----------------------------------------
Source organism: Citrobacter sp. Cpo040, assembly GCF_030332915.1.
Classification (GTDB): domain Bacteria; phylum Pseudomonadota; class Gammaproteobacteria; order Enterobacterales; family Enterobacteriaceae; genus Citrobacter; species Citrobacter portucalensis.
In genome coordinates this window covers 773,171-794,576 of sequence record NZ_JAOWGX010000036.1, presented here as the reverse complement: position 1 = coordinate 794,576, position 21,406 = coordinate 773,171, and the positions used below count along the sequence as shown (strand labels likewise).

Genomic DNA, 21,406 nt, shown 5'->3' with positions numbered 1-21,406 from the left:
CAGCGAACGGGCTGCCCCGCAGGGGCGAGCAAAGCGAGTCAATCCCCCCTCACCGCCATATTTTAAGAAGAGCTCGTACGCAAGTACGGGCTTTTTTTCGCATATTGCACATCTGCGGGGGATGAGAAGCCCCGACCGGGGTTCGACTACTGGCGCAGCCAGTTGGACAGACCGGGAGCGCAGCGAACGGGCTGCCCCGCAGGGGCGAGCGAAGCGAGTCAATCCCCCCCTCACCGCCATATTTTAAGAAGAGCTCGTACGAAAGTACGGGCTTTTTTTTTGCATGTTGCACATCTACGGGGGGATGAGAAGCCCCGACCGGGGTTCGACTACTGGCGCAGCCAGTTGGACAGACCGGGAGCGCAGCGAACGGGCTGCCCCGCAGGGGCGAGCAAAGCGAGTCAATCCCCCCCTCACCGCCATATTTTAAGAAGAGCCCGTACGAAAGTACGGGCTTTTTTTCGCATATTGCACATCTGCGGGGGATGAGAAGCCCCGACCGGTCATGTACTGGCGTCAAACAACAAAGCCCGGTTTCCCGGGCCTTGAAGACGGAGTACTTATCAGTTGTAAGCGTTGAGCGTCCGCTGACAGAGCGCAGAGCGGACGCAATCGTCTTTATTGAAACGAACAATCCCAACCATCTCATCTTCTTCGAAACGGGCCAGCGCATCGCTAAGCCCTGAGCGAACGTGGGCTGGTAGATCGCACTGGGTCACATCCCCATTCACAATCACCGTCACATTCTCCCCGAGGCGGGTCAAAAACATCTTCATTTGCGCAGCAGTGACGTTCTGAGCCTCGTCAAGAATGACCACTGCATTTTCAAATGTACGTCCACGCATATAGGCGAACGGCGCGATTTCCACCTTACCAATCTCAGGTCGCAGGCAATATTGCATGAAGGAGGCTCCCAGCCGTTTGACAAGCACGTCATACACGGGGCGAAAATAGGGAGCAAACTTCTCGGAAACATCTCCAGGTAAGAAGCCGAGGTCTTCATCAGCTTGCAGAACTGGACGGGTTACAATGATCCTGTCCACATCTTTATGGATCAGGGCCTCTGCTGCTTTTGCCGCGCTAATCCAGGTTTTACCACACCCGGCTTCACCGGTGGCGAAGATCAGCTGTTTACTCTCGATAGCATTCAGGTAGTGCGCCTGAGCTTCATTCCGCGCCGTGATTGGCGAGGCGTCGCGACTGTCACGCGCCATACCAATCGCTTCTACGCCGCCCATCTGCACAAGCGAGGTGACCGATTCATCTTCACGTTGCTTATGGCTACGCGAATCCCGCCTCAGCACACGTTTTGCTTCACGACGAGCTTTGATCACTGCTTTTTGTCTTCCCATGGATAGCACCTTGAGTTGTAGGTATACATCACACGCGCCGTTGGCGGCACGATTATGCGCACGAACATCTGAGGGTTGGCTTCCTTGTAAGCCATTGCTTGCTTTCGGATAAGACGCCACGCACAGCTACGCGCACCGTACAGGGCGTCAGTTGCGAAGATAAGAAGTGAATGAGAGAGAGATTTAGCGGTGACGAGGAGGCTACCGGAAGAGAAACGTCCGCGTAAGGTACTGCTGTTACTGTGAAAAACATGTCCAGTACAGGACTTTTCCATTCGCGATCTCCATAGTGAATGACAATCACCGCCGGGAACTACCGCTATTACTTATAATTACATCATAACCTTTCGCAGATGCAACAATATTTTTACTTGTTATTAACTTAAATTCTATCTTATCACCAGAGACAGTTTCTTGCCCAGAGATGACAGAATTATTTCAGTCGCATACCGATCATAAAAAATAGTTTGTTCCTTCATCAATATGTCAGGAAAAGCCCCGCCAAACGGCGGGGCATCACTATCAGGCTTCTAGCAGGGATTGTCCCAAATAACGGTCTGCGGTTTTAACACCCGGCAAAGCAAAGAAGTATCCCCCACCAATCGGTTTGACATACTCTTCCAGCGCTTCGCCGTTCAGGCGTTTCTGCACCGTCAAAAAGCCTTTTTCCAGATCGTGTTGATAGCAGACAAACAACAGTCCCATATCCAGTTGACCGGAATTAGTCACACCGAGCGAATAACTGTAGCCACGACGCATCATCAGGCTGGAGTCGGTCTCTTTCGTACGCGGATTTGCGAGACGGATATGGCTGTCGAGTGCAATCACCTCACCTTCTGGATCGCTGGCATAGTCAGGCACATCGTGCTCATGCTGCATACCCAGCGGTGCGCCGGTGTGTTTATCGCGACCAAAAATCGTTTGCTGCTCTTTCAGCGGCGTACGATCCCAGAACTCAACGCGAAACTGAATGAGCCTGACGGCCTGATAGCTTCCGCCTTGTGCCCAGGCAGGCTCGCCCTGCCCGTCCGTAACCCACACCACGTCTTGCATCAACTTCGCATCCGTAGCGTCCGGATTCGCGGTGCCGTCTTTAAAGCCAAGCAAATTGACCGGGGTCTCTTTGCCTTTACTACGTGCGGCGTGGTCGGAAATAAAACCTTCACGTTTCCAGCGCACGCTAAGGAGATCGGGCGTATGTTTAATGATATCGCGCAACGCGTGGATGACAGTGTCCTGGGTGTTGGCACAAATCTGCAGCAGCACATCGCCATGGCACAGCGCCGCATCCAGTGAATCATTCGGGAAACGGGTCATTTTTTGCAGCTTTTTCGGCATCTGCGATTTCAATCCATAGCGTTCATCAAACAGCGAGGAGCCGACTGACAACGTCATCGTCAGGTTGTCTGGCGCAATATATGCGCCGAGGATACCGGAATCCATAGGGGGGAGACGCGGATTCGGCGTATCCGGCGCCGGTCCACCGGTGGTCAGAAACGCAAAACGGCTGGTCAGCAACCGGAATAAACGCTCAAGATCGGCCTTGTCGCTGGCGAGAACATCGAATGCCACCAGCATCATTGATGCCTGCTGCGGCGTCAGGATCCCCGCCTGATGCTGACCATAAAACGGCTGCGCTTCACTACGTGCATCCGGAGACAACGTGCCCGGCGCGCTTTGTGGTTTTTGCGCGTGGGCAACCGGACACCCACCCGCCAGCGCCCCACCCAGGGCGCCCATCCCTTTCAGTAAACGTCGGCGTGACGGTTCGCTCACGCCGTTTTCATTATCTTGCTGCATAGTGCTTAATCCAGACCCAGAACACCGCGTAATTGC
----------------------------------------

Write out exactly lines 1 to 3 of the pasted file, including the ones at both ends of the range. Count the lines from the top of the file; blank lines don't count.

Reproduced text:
Source organism: Citrobacter sp. Cpo040, assembly GCF_030332915.1.
Classification (GTDB): domain Bacteria; phylum Pseudomonadota; class Gammaproteobacteria; order Enterobacterales; family Enterobacteriaceae; genus Citrobacter; species Citrobacter portucalensis.
In genome coordinates this window covers 773,171-794,576 of sequence record NZ_JAOWGX010000036.1, presented here as the reverse complement: position 1 = coordinate 794,576, position 21,406 = coordinate 773,171, and the positions used below count along the sequence as shown (strand labels likewise).